One way the government is moving forward on different projects has been working to introduce private investments in collaboration with the government – public private partnerships, PPPs. Although the legislation approving PPPs has not been approved, we are working toward getting it in place for future work. It is important we have this in the future because the funds of the government to do these projects are limited. This would be important because it is a way to obtain private financing that does not affect the sovereign debt of the country because there is no affect to the state because there is no direct loan from the state. Instead that loan is a trust made through commercial banks that are the real financing source for the project.

    Can Panama keep up with this amount of growth in the construction sector?

    The massive growth in real estate has pushed development across the board. There is a growing demand on the part of private companies for the construction of buildings, marinas, ports, houses, hotels. Then since there has been this high demand, the Panamanian companies have or are arriving at their limit of capacity to commit themselves in the construction of works. Panama has an open economy and is the interest of the national government – who has the responsibility to see these public works become reality – to open the door to companies that can do them. And that could mean foreign companies from the United States, from Canada, from England, from Italy, from France, from Spain, from Brazil. Many of these can enter our national market though associations with Panamanian companies or nationalizing companies – registering their, companies in the public registry of Panama.

    Is there a danger the foreign firms will limit the Panamanian firms’ ability to compete?

    The construction market in Panama is growing very rapidly. In construction alone there are 60,000 employees at work today. Imagine the number of workers when other works are bid, when the Panama Canal expansion jobs are bid. The Panama Canal is going to increase to the demand of contractors who directly or indirectly are going to be involved with the extension of the Panama Canal. For this reason it is very important we makes sure there is a sufficient capacity of contractors to meet the high demand of construction projects in Panama.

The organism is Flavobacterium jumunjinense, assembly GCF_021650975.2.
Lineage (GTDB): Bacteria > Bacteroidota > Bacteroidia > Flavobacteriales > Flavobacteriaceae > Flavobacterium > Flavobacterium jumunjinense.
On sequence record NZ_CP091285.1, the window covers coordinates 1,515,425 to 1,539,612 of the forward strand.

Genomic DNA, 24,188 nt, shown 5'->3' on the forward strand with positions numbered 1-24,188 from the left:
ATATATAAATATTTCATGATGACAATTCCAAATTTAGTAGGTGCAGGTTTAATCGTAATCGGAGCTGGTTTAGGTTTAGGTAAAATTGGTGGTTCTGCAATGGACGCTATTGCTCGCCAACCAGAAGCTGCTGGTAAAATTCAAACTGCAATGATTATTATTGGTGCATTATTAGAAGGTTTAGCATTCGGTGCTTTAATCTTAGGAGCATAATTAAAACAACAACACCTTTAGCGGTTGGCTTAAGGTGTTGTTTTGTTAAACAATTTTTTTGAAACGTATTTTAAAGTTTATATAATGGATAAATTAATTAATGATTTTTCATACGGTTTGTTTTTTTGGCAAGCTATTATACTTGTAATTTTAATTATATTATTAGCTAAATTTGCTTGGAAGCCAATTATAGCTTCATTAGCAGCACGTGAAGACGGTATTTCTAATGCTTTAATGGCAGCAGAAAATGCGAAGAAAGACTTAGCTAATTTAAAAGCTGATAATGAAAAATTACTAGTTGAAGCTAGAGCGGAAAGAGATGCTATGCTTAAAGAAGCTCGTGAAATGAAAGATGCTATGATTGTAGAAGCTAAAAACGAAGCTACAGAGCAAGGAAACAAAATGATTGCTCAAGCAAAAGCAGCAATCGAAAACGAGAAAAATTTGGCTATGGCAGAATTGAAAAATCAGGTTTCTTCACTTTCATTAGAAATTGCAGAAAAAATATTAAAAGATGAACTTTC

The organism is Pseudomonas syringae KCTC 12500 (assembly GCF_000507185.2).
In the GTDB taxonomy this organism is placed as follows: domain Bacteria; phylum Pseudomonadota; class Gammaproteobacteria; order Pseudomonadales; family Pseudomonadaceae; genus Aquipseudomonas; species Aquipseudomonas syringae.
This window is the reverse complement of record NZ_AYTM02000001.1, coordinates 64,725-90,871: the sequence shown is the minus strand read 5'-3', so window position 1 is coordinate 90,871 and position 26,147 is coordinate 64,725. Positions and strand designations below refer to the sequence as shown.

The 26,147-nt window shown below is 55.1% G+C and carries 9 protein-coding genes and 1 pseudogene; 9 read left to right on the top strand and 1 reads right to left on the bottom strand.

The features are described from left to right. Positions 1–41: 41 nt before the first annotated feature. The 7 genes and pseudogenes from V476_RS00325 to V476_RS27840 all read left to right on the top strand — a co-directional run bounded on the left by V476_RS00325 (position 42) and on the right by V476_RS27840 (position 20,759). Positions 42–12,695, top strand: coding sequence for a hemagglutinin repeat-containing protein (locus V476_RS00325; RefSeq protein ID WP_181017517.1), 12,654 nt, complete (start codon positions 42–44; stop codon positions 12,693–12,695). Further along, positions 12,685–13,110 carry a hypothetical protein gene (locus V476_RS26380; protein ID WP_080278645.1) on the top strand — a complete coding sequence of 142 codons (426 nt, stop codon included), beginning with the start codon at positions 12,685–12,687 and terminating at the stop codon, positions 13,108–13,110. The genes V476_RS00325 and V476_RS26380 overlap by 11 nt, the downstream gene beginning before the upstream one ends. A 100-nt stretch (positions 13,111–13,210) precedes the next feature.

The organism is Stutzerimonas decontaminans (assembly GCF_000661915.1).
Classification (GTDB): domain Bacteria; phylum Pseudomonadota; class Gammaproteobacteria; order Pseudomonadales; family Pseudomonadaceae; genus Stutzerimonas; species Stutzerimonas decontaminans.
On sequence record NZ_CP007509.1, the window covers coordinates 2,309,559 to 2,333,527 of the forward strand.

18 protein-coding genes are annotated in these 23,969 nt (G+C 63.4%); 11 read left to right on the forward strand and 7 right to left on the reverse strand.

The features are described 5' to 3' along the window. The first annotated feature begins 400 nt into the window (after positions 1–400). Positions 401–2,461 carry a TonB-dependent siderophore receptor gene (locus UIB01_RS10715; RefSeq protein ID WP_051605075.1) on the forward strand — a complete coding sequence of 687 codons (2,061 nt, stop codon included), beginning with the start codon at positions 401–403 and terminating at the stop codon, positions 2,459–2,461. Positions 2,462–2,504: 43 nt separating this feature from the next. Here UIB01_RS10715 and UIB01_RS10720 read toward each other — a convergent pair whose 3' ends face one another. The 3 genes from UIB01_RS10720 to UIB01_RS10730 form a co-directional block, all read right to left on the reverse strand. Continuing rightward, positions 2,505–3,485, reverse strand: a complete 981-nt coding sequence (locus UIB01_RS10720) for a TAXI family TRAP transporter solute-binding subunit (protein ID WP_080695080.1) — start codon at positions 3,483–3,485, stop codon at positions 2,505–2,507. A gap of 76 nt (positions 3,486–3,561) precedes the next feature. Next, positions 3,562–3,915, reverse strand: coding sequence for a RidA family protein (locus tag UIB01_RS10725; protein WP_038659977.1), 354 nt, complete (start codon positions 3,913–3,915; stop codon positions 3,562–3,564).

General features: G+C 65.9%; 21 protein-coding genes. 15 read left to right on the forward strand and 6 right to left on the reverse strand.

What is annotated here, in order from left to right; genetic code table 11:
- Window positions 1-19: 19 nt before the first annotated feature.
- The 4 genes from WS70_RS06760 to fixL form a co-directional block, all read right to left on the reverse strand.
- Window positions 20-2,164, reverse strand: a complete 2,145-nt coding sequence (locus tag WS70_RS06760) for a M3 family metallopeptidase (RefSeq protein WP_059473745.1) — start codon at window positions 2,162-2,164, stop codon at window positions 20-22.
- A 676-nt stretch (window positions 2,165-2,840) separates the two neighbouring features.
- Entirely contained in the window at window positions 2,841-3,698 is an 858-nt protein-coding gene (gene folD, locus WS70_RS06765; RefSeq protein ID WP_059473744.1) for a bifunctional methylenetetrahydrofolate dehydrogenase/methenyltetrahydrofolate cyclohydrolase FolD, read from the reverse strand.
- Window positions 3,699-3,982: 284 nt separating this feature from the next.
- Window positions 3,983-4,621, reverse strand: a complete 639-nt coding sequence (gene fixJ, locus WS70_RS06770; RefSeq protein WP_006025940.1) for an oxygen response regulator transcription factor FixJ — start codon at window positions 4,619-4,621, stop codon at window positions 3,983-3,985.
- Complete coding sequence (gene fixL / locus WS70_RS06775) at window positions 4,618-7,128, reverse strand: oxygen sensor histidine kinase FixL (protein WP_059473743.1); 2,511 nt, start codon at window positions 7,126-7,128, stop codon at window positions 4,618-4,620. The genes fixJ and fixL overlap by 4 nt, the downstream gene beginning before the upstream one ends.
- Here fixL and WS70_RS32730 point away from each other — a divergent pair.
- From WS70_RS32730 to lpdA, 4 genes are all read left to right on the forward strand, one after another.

What a re the key challenges facing Panama given this amount of growth?

    There are three problems Panama has to deal with to continue growth. First is infrastructure. The amount of money being put into these works is not sufficient given the amount of development projects throughout the country. We must improve the infrastructure, we must improve basic services, energy, potable water, sanitary sewage system and must improve the transport. In infrastructure we are investing of the BIF, investment is a total of 1250 million dollars, of public investment.

    The next problem we have to contend with is providing the number of qualified workers to meet the demand of all these different projects. The government is committed to investing in the human capital that is needed and to do that the government has started a program, INADEH, which is currently training 35,000 workers and has the capacity to train more than 200,000 by the end of 2007.

    The third problem is having the equipment and raw materials in the amounts that are needed to take care of the growing number of construction projects, public infrastructure works and the expansion of the canal. The supply is limited now but when the canal expansion gets started there is going to be a boom in demand for products and contractors.

    This is an economic situation of supply and demand. We are considering expanding the capacity the country of material suppliers, possibly by changing taxes on construction and plants asphalt processors, refineries. Our role is to act in order to ensure inflationary pressure doesn’t drive the prices to the point it affects the national market.